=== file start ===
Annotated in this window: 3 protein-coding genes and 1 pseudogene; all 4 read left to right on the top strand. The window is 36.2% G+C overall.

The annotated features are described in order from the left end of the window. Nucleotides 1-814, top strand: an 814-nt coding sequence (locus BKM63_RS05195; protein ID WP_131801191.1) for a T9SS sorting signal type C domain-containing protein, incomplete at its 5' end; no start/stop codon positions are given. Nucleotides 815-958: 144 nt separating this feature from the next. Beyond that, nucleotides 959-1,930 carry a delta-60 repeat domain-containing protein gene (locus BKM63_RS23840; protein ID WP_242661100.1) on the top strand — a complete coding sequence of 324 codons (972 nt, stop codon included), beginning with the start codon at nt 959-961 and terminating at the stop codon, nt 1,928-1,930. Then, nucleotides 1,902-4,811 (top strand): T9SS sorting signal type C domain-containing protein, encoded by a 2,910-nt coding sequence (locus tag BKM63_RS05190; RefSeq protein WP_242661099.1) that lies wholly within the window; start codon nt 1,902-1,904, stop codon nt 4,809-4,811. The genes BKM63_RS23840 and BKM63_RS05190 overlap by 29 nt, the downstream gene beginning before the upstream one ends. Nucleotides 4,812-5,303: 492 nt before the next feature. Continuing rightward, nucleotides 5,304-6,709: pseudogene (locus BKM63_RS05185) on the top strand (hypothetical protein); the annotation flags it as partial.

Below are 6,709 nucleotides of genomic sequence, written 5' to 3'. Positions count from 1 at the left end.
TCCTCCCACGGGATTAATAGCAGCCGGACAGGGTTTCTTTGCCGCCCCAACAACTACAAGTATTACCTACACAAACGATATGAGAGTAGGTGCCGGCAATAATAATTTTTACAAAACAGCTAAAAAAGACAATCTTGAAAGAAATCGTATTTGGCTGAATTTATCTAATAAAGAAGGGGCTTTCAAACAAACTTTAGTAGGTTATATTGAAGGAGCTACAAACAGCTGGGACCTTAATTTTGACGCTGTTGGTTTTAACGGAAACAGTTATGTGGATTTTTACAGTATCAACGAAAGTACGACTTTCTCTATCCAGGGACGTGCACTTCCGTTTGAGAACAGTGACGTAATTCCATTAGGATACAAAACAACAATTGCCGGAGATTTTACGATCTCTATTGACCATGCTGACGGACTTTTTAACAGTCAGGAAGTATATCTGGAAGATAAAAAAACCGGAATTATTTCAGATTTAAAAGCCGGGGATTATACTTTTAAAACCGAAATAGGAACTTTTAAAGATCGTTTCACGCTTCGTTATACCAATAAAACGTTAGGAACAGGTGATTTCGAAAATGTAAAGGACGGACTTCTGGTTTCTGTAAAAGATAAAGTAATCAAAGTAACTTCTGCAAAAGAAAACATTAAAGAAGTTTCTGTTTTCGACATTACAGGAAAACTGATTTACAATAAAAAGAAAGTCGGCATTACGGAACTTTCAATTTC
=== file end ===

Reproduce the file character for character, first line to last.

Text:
Annotated in this window: 3 protein-coding genes and 1 pseudogene; all 4 read left to right on the top strand. The window is 36.2% G+C overall.

The annotated features are described in order from the left end of the window. Nucleotides 1-814, top strand: an 814-nt coding sequence (locus BKM63_RS05195; protein ID WP_131801191.1) for a T9SS sorting signal type C domain-containing protein, incomplete at its 5' end; no start/stop codon positions are given. Nucleotides 815-958: 144 nt separating this feature from the next. Beyond that, nucleotides 959-1,930 carry a delta-60 repeat domain-containing protein gene (locus BKM63_RS23840; protein ID WP_242661100.1) on the top strand — a complete coding sequence of 324 codons (972 nt, stop codon included), beginning with the start codon at nt 959-961 and terminating at the stop codon, nt 1,928-1,930. Then, nucleotides 1,902-4,811 (top strand): T9SS sorting signal type C domain-containing protein, encoded by a 2,910-nt coding sequence (locus tag BKM63_RS05190; RefSeq protein WP_242661099.1) that lies wholly within the window; start codon nt 1,902-1,904, stop codon nt 4,809-4,811. The genes BKM63_RS23840 and BKM63_RS05190 overlap by 29 nt, the downstream gene beginning before the upstream one ends. Nucleotides 4,812-5,303: 492 nt before the next feature. Continuing rightward, nucleotides 5,304-6,709: pseudogene (locus BKM63_RS05185) on the top strand (hypothetical protein); the annotation flags it as partial.

Below are 6,709 nucleotides of genomic sequence, written 5' to 3'. Positions count from 1 at the left end.
TCCTCCCACGGGATTAATAGCAGCCGGACAGGGTTTCTTTGCCGCCCCAACAACTACAAGTATTACCTACACAAACGATATGAGAGTAGGTGCCGGCAATAATAATTTTTACAAAACAGCTAAAAAAGACAATCTTGAAAGAAATCGTATTTGGCTGAATTTATCTAATAAAGAAGGGGCTTTCAAACAAACTTTAGTAGGTTATATTGAAGGAGCTACAAACAGCTGGGACCTTAATTTTGACGCTGTTGGTTTTAACGGAAACAGTTATGTGGATTTTTACAGTATCAACGAAAGTACGACTTTCTCTATCCAGGGACGTGCACTTCCGTTTGAGAACAGTGACGTAATTCCATTAGGATACAAAACAACAATTGCCGGAGATTTTACGATCTCTATTGACCATGCTGACGGACTTTTTAACAGTCAGGAAGTATATCTGGAAGATAAAAAAACCGGAATTATTTCAGATTTAAAAGCCGGGGATTATACTTTTAAAACCGAAATAGGAACTTTTAAAGATCGTTTCACGCTTCGTTATACCAATAAAACGTTAGGAACAGGTGATTTCGAAAATGTAAAGGACGGACTTCTGGTTTCTGTAAAAGATAAAGTAATCAAAGTAACTTCTGCAAAAGAAAACATTAAAGAAGTTTCTGTTTTCGACATTACAGGAAAACTGATTTACAATAAAAAGAAAGTCGGCATTACGGAACTTTCAATTTC